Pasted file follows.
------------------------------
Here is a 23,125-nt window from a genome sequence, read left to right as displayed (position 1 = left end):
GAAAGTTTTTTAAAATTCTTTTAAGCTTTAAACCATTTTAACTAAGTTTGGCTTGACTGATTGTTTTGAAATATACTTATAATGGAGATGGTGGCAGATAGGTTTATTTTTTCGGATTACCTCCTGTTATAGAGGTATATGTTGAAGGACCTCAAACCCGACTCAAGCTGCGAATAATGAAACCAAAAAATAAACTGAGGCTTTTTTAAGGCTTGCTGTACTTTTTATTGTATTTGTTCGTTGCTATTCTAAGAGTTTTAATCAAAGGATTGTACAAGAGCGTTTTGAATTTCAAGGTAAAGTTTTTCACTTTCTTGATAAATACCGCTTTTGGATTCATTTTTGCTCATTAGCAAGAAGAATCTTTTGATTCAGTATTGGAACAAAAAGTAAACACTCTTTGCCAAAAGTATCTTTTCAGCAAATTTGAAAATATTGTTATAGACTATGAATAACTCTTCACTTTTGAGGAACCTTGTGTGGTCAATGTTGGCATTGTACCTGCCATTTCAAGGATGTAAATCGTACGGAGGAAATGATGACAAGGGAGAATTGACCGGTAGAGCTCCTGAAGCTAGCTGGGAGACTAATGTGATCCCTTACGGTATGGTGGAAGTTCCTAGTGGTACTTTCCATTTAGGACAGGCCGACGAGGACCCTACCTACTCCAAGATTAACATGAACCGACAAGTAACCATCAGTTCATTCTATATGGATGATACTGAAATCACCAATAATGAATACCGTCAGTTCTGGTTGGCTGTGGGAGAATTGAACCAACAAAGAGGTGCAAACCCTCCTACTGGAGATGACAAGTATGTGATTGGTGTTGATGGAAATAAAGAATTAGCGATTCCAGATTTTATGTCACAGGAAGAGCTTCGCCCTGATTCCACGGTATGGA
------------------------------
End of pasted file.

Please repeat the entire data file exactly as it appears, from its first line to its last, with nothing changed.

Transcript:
Here is a 23,125-nt window from a genome sequence, read left to right as displayed (position 1 = left end):
GAAAGTTTTTTAAAATTCTTTTAAGCTTTAAACCATTTTAACTAAGTTTGGCTTGACTGATTGTTTTGAAATATACTTATAATGGAGATGGTGGCAGATAGGTTTATTTTTTCGGATTACCTCCTGTTATAGAGGTATATGTTGAAGGACCTCAAACCCGACTCAAGCTGCGAATAATGAAACCAAAAAATAAACTGAGGCTTTTTTAAGGCTTGCTGTACTTTTTATTGTATTTGTTCGTTGCTATTCTAAGAGTTTTAATCAAAGGATTGTACAAGAGCGTTTTGAATTTCAAGGTAAAGTTTTTCACTTTCTTGATAAATACCGCTTTTGGATTCATTTTTGCTCATTAGCAAGAAGAATCTTTTGATTCAGTATTGGAACAAAAAGTAAACACTCTTTGCCAAAAGTATCTTTTCAGCAAATTTGAAAATATTGTTATAGACTATGAATAACTCTTCACTTTTGAGGAACCTTGTGTGGTCAATGTTGGCATTGTACCTGCCATTTCAAGGATGTAAATCGTACGGAGGAAATGATGACAAGGGAGAATTGACCGGTAGAGCTCCTGAAGCTAGCTGGGAGACTAATGTGATCCCTTACGGTATGGTGGAAGTTCCTAGTGGTACTTTCCATTTAGGACAGGCCGACGAGGACCCTACCTACTCCAAGATTAACATGAACCGACAAGTAACCATCAGTTCATTCTATATGGATGATACTGAAATCACCAATAATGAATACCGTCAGTTCTGGTTGGCTGTGGGAGAATTGAACCAACAAAGAGGTGCAAACCCTCCTACTGGAGATGACAAGTATGTGATTGGTGTTGATGGAAATAAAGAATTAGCGATTCCAGATTTTATGTCACAGGAAGAGCTTCGCCCTGATTCCACGGTATGGA